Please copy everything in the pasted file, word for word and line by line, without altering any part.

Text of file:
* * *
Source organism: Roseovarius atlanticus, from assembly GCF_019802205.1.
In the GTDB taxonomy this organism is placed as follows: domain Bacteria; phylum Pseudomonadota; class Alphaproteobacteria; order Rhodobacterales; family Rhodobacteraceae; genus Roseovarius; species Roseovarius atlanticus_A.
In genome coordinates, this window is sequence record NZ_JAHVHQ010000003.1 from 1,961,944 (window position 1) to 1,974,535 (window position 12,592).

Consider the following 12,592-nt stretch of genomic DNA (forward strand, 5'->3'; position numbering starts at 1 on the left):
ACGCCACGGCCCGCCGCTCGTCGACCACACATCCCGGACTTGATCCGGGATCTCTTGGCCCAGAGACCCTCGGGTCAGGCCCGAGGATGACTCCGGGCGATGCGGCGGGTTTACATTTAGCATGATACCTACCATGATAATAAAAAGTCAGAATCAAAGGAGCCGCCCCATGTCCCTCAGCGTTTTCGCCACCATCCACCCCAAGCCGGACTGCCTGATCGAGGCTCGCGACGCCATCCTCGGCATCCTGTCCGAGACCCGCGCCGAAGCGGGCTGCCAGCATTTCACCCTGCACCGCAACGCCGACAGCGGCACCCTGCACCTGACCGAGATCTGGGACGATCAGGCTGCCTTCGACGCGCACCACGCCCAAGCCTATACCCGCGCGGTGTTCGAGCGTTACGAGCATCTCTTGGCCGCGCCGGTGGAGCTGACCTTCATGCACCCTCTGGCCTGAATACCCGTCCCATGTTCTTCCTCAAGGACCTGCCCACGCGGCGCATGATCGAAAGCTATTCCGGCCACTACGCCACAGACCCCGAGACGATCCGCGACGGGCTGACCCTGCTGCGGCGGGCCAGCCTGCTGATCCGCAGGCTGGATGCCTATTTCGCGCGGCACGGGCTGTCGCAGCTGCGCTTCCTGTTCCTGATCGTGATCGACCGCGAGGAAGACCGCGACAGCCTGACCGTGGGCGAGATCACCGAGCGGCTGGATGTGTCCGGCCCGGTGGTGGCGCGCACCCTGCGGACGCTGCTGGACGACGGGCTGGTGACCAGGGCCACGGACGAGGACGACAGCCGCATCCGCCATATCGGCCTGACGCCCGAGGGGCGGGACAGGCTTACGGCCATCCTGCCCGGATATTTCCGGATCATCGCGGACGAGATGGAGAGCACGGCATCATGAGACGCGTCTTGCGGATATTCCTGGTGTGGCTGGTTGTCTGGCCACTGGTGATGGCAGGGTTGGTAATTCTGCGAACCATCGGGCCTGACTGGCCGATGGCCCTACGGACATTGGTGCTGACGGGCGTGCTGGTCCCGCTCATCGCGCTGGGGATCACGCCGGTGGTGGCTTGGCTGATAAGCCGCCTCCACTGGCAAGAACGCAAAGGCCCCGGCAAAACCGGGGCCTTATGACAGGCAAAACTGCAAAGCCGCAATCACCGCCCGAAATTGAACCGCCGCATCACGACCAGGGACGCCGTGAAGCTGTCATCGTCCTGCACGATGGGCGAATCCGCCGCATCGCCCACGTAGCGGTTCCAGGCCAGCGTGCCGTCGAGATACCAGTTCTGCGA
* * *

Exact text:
Source organism: Roseovarius atlanticus, from assembly GCF_019802205.1.
In the GTDB taxonomy this organism is placed as follows: domain Bacteria; phylum Pseudomonadota; class Alphaproteobacteria; order Rhodobacterales; family Rhodobacteraceae; genus Roseovarius; species Roseovarius atlanticus_A.
In genome coordinates, this window is sequence record NZ_JAHVHQ010000003.1 from 1,961,944 (window position 1) to 1,974,535 (window position 12,592).

Consider the following 12,592-nt stretch of genomic DNA (forward strand, 5'->3'; position numbering starts at 1 on the left):
ACGCCACGGCCCGCCGCTCGTCGACCACACATCCCGGACTTGATCCGGGATCTCTTGGCCCAGAGACCCTCGGGTCAGGCCCGAGGATGACTCCGGGCGATGCGGCGGGTTTACATTTAGCATGATACCTACCATGATAATAAAAAGTCAGAATCAAAGGAGCCGCCCCATGTCCCTCAGCGTTTTCGCCACCATCCACCCCAAGCCGGACTGCCTGATCGAGGCTCGCGACGCCATCCTCGGCATCCTGTCCGAGACCCGCGCCGAAGCGGGCTGCCAGCATTTCACCCTGCACCGCAACGCCGACAGCGGCACCCTGCACCTGACCGAGATCTGGGACGATCAGGCTGCCTTCGACGCGCACCACGCCCAAGCCTATACCCGCGCGGTGTTCGAGCGTTACGAGCATCTCTTGGCCGCGCCGGTGGAGCTGACCTTCATGCACCCTCTGGCCTGAATACCCGTCCCATGTTCTTCCTCAAGGACCTGCCCACGCGGCGCATGATCGAAAGCTATTCCGGCCACTACGCCACAGACCCCGAGACGATCCGCGACGGGCTGACCCTGCTGCGGCGGGCCAGCCTGCTGATCCGCAGGCTGGATGCCTATTTCGCGCGGCACGGGCTGTCGCAGCTGCGCTTCCTGTTCCTGATCGTGATCGACCGCGAGGAAGACCGCGACAGCCTGACCGTGGGCGAGATCACCGAGCGGCTGGATGTGTCCGGCCCGGTGGTGGCGCGCACCCTGCGGACGCTGCTGGACGACGGGCTGGTGACCAGGGCCACGGACGAGGACGACAGCCGCATCCGCCATATCGGCCTGACGCCCGAGGGGCGGGACAGGCTTACGGCCATCCTGCCCGGATATTTCCGGATCATCGCGGACGAGATGGAGAGCACGGCATCATGAGACGCGTCTTGCGGATATTCCTGGTGTGGCTGGTTGTCTGGCCACTGGTGATGGCAGGGTTGGTAATTCTGCGAACCATCGGGCCTGACTGGCCGATGGCCCTACGGACATTGGTGCTGACGGGCGTGCTGGTCCCGCTCATCGCGCTGGGGATCACGCCGGTGGTGGCTTGGCTGATAAGCCGCCTCCACTGGCAAGAACGCAAAGGCCCCGGCAAAACCGGGGCCTTATGACAGGCAAAACTGCAAAGCCGCAATCACCGCCCGAAATTGAACCGCCGCATCACGACCAGGGACGCCGTGAAGCTGTCATCGTCCTGCACGATGGGCGAATCCGCCGCATCGCCCACGTAGCGGTTCCAGGCCAGCGTGCCGTCGAGATACCAGTTCTGCGA